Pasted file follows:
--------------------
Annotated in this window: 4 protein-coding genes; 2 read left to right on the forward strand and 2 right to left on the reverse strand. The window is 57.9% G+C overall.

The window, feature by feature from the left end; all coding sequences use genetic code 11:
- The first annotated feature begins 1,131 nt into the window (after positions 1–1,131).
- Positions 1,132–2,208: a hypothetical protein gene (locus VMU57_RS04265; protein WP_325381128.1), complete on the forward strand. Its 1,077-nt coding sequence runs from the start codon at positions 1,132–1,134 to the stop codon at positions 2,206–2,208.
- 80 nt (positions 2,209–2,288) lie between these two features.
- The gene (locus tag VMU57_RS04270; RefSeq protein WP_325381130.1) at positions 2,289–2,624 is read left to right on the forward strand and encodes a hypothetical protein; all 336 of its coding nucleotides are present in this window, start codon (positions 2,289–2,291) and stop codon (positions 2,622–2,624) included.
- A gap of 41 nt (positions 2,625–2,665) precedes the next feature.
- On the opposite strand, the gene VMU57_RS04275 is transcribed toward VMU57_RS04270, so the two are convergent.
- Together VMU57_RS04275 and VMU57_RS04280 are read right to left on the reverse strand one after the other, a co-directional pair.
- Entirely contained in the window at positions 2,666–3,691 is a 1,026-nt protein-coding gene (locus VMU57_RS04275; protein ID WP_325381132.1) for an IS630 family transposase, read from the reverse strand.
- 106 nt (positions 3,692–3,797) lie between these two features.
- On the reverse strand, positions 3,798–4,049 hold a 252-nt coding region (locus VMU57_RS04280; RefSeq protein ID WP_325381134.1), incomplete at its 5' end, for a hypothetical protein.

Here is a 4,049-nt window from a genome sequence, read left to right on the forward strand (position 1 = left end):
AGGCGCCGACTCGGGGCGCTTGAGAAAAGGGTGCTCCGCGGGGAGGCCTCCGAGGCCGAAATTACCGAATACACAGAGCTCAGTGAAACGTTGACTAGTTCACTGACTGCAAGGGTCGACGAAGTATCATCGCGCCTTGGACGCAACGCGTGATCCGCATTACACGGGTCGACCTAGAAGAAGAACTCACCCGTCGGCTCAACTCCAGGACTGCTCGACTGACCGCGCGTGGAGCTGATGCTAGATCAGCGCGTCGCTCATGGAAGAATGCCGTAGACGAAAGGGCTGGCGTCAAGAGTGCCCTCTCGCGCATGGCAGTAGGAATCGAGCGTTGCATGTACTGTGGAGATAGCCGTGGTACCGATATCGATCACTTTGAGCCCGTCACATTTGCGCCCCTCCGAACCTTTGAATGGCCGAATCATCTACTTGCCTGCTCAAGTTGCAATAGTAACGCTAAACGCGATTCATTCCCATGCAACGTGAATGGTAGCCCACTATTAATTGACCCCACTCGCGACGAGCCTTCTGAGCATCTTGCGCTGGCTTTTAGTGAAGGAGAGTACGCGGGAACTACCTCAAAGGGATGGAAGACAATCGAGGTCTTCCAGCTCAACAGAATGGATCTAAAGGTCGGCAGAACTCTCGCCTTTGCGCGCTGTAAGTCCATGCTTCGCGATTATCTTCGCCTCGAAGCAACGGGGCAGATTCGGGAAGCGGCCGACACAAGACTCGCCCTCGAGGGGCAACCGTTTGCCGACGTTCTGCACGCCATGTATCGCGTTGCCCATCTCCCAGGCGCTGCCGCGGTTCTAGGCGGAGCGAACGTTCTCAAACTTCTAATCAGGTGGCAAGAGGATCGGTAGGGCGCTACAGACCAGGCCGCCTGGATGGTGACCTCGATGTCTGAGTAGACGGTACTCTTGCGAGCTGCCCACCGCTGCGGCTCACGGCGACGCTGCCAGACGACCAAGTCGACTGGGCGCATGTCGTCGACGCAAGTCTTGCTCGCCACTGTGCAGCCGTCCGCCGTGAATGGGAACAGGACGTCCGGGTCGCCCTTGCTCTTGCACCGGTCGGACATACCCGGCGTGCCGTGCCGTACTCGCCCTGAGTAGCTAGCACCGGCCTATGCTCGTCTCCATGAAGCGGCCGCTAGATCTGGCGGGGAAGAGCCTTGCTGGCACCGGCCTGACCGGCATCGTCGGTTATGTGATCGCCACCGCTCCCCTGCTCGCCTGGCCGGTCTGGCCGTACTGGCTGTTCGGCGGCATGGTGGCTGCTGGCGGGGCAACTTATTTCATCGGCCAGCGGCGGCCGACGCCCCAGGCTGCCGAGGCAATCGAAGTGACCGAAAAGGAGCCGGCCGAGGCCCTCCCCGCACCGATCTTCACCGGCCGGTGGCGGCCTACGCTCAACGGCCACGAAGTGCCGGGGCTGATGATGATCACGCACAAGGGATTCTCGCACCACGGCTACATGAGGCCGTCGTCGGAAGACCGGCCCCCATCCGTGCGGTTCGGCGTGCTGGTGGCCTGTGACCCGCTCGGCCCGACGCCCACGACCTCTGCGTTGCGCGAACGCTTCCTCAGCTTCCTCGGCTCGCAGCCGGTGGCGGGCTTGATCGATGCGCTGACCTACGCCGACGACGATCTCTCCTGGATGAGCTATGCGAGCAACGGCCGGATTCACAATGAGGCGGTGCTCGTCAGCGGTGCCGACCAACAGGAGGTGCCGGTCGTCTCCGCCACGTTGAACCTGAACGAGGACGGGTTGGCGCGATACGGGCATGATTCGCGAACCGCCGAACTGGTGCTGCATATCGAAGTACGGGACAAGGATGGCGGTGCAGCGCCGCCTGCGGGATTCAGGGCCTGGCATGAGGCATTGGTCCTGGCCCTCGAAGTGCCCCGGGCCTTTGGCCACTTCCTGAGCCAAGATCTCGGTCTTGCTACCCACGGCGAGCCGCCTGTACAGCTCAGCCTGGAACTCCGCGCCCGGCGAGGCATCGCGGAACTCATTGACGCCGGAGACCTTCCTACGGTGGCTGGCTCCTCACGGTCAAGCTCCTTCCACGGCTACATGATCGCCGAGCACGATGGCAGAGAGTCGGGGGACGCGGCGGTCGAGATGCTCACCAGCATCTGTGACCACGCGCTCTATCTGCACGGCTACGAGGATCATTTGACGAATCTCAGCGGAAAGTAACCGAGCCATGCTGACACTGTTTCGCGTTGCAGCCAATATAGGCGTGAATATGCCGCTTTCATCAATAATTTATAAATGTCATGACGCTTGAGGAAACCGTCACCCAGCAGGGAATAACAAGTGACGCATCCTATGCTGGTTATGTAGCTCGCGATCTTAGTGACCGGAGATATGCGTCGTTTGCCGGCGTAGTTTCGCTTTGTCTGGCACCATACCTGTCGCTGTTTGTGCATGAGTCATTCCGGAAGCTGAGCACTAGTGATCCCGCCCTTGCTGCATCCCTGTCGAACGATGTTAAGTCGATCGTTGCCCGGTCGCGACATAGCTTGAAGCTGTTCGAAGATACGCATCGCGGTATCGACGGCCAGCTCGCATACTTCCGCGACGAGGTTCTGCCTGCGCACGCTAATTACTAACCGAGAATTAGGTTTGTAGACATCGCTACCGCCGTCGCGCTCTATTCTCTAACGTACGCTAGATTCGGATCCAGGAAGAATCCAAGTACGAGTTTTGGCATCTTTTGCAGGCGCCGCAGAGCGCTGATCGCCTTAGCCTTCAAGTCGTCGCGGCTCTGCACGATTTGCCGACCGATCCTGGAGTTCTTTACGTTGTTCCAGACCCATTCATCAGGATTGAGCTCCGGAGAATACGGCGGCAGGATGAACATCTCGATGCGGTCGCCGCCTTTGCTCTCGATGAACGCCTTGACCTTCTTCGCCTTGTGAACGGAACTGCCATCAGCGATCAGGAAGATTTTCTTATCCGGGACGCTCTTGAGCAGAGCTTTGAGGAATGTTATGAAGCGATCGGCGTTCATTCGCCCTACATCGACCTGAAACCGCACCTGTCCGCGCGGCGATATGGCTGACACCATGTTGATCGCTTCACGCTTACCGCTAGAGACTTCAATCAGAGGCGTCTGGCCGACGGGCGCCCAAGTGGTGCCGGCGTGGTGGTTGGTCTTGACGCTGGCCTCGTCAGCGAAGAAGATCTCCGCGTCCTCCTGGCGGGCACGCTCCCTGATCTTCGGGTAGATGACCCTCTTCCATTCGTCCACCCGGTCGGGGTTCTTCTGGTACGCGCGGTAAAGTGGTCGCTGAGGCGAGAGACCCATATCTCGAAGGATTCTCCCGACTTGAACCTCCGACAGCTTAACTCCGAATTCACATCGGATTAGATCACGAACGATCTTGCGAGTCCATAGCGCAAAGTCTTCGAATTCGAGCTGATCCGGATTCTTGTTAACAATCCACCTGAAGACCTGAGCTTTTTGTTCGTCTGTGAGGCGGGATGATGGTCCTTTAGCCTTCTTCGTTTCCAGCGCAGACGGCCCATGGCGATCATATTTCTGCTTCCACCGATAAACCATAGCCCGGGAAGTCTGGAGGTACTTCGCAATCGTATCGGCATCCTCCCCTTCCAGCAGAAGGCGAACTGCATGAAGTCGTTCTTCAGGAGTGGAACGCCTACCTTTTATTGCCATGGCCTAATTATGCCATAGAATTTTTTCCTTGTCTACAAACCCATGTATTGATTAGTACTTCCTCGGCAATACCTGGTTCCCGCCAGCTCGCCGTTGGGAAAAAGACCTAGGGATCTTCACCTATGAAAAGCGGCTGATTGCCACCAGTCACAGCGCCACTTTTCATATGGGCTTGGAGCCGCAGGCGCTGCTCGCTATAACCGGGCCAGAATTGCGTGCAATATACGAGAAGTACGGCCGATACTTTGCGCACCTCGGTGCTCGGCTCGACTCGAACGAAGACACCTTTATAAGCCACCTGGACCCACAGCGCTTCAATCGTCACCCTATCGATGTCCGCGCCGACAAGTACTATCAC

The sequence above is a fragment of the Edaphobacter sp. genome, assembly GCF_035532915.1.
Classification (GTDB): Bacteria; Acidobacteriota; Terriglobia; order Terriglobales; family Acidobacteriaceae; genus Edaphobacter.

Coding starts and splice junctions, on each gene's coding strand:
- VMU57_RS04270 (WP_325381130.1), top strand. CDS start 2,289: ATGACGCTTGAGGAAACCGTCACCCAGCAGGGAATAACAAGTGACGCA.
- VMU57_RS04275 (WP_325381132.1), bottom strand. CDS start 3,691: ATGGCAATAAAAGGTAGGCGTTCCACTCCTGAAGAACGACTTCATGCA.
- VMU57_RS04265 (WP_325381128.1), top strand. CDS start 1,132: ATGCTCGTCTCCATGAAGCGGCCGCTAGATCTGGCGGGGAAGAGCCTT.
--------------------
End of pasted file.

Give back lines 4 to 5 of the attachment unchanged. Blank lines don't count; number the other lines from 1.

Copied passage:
- Positions 1,132–2,208: a hypothetical protein gene (locus VMU57_RS04265; protein WP_325381128.1), complete on the forward strand. Its 1,077-nt coding sequence runs from the start codon at positions 1,132–1,134 to the stop codon at positions 2,206–2,208.
- 80 nt (positions 2,209–2,288) lie between these two features.